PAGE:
Rubaiyat Stanza, Iambic Tetrameter, and bears, oh my
You may or may not have noticed that "Stopping by Woods on a Snowy Evening" has a nice ring to it, almost like a song. There's rhythm and there's reason, and even some rhyming in this poem. Composed of four four-lined stanzas, this poem is a classic example of the Rubaiyat Stanza. Do not be scared by the number of vowels in that word. "Rubaiyat" is a beautiful Persian word for "quatrain," which means a stanza composed of four lines. The Rubaiyat Stanza has a rhyme scheme of AABA. Let's take a look:
Whose woods these are I think I know. A
His house is in the village though; A
He will not see me stopping here B
To watch his woods fill up with snow. A
My little horse must think it queer B
To stop without a farmhouse near B
Between the woods and frozen lake C
The darkest evening of the year. B
He gives his harness bells a shake C
To ask if there is some mistake. C
The only other sound's the sweep D
Of easy wind and downy flake. C
The woods are lovely, dark and deep. D
But I have promises to keep, D
And miles to go before I sleep, D
And miles to go before I sleep. D
What are all of those strange letters in bold, you ask? Well, we (along with other scholars) like to pick poems apart and look at how they work and at how they sound. When poems contain lines that rhyme with one another, we like to map out these rhyme schemes, so that we can see what words are rhyming with each other. You'll notice that the first two lines and the last line of each stanza rhyme together, whereas the pesky third line introduces a new rhyme altogether. When the next stanza begins, three of the four lines rhyme with the third line of the previous stanza.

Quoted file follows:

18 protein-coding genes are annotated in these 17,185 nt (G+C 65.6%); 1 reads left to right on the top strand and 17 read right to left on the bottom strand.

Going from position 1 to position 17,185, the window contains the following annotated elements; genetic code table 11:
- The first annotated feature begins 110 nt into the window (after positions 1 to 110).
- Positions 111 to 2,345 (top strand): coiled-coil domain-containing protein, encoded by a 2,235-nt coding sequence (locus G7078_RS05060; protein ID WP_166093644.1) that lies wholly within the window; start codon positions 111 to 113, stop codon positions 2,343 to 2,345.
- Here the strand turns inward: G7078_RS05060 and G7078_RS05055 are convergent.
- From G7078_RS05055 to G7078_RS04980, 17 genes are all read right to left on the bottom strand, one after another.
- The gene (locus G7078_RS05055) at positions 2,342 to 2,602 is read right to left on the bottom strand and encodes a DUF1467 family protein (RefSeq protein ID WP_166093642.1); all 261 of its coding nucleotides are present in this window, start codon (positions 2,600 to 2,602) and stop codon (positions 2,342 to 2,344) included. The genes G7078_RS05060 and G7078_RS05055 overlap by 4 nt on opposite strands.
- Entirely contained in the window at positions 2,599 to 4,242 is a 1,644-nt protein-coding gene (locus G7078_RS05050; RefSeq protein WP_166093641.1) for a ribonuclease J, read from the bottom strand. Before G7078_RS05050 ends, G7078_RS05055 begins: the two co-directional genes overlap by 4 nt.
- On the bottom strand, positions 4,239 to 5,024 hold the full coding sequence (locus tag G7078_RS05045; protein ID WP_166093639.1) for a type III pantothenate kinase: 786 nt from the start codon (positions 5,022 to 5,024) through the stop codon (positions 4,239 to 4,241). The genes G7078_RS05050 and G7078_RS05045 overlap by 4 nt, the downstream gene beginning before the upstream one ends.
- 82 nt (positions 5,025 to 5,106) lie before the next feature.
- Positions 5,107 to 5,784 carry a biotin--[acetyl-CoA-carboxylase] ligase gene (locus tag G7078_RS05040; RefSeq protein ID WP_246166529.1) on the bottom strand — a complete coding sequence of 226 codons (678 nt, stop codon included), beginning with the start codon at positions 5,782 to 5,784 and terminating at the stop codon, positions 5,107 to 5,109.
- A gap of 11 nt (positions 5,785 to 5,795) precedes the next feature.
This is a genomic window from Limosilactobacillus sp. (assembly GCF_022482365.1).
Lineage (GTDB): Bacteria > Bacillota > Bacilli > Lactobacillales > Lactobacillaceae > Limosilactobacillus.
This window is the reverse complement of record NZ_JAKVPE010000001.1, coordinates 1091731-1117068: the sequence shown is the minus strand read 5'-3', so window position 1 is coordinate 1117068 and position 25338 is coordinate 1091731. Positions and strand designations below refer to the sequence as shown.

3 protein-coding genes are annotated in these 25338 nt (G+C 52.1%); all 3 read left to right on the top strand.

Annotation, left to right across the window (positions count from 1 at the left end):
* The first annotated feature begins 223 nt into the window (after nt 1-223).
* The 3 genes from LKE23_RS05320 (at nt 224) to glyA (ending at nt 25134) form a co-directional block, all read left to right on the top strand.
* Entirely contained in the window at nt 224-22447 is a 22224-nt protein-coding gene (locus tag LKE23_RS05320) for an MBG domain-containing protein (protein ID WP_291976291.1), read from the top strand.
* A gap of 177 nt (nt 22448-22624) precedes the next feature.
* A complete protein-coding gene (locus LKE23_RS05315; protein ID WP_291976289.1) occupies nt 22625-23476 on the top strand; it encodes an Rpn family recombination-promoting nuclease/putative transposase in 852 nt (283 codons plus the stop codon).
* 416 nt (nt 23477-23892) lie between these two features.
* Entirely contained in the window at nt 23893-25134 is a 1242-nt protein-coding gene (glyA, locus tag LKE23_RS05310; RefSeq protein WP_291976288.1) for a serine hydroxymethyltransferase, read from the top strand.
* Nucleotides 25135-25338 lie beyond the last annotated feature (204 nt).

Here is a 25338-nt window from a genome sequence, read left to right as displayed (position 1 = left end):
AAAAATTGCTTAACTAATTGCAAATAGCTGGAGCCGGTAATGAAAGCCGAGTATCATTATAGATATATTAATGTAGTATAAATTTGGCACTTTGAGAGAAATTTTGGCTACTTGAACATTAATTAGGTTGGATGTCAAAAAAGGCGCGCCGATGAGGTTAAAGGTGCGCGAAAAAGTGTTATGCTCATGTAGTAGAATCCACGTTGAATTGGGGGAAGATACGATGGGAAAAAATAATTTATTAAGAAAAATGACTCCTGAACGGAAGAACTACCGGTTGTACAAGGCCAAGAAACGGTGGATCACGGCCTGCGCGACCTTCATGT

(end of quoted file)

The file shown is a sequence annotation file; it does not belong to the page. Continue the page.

Have we thoroughly confused you? Take a look at "whose woods these are I think I know./ His house is in the village though./ He will not see me stopping here/ To watch his woods fill up with snow" (1-4). In this case, "know," "though," and "snow" all rhyme together, but "here" is like the ugly duckling of the group, not fitting in. Fortunately, "here" rhymes with the first, second, and fourth lines in the next stanza. That's just the way a Rubaiyat stanza works. You'll notice that there's an exception to this rhyming business in the final stanza. In this grand finale of a stanza, each line rhymes together – no new rhyme is introduced. In this way, we know the poem has come to an end.
Let's talk about rhythm. If you've heard about or read any Shakespeare, the word "iambic pentameter" might ring a bell. Shakespeare liked to write most of the lines in his plays with a particular rhythm of stressed and unstressed syllables. His lines usually have ten syllables, or five pairs of syllables (pentameter). Frost's lines in "Stopping by Woods of a Snowy Evening," however, have eight syllables. Frost uses iambic tetrameter (think Tetras=four). Because it has a regular rhythm, and because each line only has eight syllables, the poem moves along at a brisk pace. It's a very neat and tidy poem. Look at the syllables in the first line (stressed syllables are in bold font): "whose woods these are I think I know." The iambic (unstressed/stressed) nature of these lines is what allows us to hear this poem in the way that we've been hearing it all of our life – in that slightly sing-songy way.
Call us crazy, but we went ahead and counted every word in this poem: 108. Out of those 108 words, only 20 have more than one syllable. In other words, this poem is built mostly of monosyllabic words. What does that mean exactly? Well, we're not quite sure, but monosyllabic words do help to keep up the pace, and they also seem to make the poem sound simpler than it really is. No fancy schmancy, New York Times crossword puzzle words clutter up this poem; and yet, we could argue about it's meaning until the cows come home. It's that multi-dimensional.